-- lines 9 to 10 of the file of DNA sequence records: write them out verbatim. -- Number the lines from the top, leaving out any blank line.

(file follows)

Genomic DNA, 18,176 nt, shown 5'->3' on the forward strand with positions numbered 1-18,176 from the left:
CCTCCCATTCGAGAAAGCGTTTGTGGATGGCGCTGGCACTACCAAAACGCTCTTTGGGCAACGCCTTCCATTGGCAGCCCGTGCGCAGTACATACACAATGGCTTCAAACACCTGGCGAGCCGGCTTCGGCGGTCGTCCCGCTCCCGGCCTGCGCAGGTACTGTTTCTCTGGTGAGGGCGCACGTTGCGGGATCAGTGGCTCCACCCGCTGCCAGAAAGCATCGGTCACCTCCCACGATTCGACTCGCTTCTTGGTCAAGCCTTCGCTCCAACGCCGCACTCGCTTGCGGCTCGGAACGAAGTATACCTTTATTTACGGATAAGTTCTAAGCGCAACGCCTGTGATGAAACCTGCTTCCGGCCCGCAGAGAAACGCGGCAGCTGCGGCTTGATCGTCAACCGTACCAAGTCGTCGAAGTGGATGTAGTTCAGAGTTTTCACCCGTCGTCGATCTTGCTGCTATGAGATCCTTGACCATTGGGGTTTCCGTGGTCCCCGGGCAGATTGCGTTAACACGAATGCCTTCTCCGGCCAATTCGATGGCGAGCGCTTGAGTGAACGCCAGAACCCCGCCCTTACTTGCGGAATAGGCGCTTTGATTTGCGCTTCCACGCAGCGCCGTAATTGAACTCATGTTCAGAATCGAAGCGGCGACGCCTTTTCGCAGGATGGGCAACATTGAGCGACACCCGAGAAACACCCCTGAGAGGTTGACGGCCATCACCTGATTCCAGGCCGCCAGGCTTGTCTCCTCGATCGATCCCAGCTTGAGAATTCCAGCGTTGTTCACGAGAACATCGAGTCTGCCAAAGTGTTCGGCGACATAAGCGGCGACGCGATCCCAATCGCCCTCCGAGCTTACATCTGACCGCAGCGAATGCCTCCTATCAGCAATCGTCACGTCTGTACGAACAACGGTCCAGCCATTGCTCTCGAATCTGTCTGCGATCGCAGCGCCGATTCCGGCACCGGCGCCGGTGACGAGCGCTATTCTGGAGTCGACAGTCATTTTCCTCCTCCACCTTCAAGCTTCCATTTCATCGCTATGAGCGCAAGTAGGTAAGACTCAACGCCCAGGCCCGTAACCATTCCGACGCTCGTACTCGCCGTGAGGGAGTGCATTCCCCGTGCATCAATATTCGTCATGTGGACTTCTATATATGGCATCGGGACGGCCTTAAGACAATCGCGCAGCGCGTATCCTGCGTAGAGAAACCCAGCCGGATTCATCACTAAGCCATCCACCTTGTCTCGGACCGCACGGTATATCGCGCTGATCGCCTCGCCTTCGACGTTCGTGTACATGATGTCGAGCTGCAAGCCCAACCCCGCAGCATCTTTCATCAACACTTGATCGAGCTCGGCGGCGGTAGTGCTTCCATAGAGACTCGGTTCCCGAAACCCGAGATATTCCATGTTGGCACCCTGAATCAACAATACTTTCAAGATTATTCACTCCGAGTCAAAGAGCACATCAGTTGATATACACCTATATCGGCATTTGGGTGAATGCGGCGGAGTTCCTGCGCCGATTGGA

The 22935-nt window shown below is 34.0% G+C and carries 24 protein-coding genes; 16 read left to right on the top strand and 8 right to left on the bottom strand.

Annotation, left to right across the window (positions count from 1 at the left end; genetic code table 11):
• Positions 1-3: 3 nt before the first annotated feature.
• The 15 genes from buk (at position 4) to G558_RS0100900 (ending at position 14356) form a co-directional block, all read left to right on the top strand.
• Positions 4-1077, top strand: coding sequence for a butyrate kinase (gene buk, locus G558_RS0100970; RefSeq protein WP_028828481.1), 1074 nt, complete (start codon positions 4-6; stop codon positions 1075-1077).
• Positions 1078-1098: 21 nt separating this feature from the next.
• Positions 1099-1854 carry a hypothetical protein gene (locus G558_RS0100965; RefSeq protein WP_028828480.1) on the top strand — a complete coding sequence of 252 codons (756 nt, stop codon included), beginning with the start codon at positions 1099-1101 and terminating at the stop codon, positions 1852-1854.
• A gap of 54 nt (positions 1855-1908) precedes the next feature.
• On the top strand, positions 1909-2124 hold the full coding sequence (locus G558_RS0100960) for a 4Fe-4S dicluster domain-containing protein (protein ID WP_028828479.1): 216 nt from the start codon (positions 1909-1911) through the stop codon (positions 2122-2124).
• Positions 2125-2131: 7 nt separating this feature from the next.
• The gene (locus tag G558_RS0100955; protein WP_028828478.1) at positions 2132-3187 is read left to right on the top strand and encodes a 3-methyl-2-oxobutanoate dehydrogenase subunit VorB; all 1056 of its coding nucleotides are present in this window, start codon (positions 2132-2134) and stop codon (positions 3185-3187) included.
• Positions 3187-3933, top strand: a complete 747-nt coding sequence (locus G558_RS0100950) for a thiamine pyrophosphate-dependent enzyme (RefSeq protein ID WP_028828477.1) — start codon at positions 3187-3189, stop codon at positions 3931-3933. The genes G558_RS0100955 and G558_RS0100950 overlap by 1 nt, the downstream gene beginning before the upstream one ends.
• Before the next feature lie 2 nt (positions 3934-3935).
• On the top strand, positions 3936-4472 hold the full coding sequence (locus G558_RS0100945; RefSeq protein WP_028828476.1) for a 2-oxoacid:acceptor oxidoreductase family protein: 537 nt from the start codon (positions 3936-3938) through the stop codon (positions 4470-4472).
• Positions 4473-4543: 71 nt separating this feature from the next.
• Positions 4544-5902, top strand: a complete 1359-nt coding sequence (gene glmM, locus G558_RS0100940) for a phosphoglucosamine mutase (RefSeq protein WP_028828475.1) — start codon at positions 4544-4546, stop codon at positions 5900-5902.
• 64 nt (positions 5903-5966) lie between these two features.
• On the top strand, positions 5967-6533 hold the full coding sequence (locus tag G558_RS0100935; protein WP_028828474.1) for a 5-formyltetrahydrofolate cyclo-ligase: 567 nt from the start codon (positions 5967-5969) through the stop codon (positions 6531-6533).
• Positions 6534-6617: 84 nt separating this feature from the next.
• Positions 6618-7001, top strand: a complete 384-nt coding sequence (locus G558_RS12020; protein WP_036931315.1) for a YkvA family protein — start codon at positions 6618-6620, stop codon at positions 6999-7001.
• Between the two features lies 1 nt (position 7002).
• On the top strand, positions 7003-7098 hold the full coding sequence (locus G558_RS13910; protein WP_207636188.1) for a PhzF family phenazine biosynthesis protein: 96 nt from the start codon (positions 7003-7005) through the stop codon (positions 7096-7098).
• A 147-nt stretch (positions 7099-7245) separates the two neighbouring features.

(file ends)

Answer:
• Positions 1099-1854 carry a hypothetical protein gene (locus G558_RS0100965; RefSeq protein WP_028828480.1) on the top strand — a complete coding sequence of 252 codons (756 nt, stop codon included), beginning with the start codon at positions 1099-1101 and terminating at the stop codon, positions 1852-1854.
• A gap of 54 nt (positions 1855-1908) precedes the next feature.